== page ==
Posted by Elena del Valle on January 11, 2013
Entering the Shift Age
In his most recent book David Houle, a self described futurist, examines the historic transformation of humans. He explains that our society has been transformed by a series of eras each with its own characteristics. First, the Agricultural Age brought about organized cultivation and permanent settlements in lieu of the nomadic lifestyle humans had had for thousands of years. He discusses how the Industrial Revolution led to yet other dramatic changes in the world; and most recently the Information Age transformed work and personal environments in the United States and later internationally with record speed. He is convinced that now we are in a new era which is having a dramatic impact on society.
Houle, author, Entering the Shift Age The End of the Information Age and the New Era of Transformation (Sourcebooks, $8.69), a soon to be published e-book of 3,431 tablet length pages, believes we left the Information Age behind in 2006 following the Threshold Decades and transitioned quietly to what he calls the Shift Age which is still being created and defined by three dominant forces: the Flow to Global, the Flow to Individual and Accelerating Electronic Connectedness.
People will arrive at a point where they will consider that they are part of a global community, rather than an international one, he points out in Chapter Three. This is due in part because the speed of communications has shrunk the world, opened borders driving world politics inward and increasing multicultural integration, he explains in the book.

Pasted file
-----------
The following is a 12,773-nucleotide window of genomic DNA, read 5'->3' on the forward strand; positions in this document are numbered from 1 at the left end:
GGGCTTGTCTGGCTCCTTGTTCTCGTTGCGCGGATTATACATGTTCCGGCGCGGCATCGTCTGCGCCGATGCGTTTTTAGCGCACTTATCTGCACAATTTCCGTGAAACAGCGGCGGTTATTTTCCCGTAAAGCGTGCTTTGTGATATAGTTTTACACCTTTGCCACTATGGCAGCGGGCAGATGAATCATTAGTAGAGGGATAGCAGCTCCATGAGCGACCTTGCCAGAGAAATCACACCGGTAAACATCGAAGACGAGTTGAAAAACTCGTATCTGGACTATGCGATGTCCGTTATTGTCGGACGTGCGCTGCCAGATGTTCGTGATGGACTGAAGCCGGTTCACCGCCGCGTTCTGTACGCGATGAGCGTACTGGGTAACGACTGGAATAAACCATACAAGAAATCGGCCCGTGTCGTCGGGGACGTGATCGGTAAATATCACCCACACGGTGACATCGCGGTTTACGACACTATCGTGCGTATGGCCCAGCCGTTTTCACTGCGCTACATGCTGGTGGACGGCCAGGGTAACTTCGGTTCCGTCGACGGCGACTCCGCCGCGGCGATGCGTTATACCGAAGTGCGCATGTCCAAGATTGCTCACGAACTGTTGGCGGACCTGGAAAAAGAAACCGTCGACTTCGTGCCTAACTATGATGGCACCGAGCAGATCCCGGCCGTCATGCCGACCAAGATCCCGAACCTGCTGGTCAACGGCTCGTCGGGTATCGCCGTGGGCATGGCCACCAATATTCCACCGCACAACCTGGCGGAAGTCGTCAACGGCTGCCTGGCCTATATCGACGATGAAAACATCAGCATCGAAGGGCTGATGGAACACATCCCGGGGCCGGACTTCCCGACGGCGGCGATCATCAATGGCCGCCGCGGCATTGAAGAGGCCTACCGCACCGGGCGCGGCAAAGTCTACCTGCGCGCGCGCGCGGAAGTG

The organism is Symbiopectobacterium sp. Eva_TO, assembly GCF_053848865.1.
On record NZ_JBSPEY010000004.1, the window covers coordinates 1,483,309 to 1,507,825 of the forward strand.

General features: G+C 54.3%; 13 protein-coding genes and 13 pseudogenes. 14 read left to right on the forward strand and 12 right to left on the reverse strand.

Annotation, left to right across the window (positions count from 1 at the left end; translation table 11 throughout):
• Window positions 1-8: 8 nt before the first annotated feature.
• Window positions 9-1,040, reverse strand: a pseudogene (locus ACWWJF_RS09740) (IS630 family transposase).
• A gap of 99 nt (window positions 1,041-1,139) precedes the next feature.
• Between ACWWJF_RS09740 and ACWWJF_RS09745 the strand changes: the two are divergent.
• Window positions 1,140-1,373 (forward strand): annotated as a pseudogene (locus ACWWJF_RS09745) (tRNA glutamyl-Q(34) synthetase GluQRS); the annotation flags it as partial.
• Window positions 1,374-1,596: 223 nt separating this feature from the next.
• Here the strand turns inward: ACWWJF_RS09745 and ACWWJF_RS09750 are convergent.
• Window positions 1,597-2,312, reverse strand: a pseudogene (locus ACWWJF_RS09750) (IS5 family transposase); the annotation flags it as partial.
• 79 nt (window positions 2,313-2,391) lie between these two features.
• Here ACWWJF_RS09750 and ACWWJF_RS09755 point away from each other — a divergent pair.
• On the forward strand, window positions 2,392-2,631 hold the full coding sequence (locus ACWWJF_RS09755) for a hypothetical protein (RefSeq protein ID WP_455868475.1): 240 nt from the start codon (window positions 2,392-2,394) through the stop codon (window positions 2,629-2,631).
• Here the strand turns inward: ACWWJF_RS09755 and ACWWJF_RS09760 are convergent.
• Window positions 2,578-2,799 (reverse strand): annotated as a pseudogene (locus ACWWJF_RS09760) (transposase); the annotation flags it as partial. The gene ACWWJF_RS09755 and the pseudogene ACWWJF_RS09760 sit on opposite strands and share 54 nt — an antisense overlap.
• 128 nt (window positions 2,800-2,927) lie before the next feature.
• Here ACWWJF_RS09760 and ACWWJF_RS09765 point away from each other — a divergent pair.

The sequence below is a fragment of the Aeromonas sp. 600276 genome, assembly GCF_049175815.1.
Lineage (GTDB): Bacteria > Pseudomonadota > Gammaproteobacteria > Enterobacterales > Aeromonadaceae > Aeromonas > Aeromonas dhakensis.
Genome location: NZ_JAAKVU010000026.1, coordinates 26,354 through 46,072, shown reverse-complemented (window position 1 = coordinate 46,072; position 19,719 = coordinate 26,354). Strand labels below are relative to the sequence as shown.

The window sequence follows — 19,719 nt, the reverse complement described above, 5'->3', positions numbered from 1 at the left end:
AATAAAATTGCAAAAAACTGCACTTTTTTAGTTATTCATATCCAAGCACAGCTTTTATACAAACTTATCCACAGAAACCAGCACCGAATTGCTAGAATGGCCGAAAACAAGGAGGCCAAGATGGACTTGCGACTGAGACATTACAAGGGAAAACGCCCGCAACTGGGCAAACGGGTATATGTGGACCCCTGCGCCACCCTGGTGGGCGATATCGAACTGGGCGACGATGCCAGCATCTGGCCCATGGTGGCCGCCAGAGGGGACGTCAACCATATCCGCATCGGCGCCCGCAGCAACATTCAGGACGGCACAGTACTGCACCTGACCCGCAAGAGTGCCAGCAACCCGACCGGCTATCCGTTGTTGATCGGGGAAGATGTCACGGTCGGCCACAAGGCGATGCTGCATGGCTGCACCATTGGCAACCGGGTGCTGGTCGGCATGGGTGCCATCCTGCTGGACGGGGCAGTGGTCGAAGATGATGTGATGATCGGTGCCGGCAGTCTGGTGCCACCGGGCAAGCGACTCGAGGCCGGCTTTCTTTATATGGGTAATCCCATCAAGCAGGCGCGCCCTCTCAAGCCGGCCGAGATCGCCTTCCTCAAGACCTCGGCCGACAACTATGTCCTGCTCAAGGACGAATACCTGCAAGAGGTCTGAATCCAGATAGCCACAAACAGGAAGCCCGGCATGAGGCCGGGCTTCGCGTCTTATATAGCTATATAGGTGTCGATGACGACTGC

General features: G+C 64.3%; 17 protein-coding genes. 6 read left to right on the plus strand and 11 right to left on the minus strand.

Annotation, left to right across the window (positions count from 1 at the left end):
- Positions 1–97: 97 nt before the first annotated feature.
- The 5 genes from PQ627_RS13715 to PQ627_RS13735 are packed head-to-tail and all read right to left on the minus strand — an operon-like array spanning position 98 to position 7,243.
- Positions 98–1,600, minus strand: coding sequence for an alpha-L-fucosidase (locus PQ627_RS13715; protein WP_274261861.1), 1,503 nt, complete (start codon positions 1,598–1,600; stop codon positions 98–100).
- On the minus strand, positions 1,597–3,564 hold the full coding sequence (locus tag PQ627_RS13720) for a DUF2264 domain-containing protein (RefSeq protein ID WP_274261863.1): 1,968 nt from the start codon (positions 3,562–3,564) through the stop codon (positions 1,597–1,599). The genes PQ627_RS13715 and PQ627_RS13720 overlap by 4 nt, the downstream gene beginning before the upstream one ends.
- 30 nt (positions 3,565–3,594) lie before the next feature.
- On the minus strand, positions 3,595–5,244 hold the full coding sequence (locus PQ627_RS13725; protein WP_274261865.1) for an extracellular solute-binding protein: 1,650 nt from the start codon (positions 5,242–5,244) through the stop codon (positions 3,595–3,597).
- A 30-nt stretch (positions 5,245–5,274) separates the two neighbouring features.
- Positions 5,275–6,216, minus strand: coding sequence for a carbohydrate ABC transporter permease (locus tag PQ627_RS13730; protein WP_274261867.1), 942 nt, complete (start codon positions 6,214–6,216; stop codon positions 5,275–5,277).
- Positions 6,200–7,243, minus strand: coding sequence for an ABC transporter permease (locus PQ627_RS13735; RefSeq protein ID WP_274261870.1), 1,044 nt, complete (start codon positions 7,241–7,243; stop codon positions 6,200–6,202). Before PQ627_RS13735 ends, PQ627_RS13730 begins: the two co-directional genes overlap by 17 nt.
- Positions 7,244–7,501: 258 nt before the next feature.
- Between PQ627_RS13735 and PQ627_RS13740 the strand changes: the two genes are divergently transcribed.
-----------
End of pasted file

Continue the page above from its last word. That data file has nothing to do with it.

Houle is convinced that during the Shift Age a greater number of people will migrate than during previous ages in part because there are more people and in part because a higher percent of the population will migrate. At the same time, due to the global economy, he says in Chapter Twenty-Seven, “increasingly we will look globally for employment or contract work.” In the future, people will work together in project and then separate.
Millenials he has met have a strong desire to experience the world, planning to spend up to ten years working at various places around the globe. Digital Natives are ever more interconnected into the global community, he says. They are the group with least place-base identity. Africa is poised to enter a golden age in 2020 and such a boom will impact mass migration, he says toward the end of the book.
While the book was legible in a tablet the formatting was riddled with odd line breaks, some words with a random mix of lowercase and uppercase letters that did not follow a standard publishing style, and hard to read figures due to the odd formatting display on the tablet screen.
Houle, a strategist and keynote speaker, won a Speaker of the Year award from Vistage International. According to his biography, he has spoken to or advised more than two thousand chief executive officers and business owners in the past four years.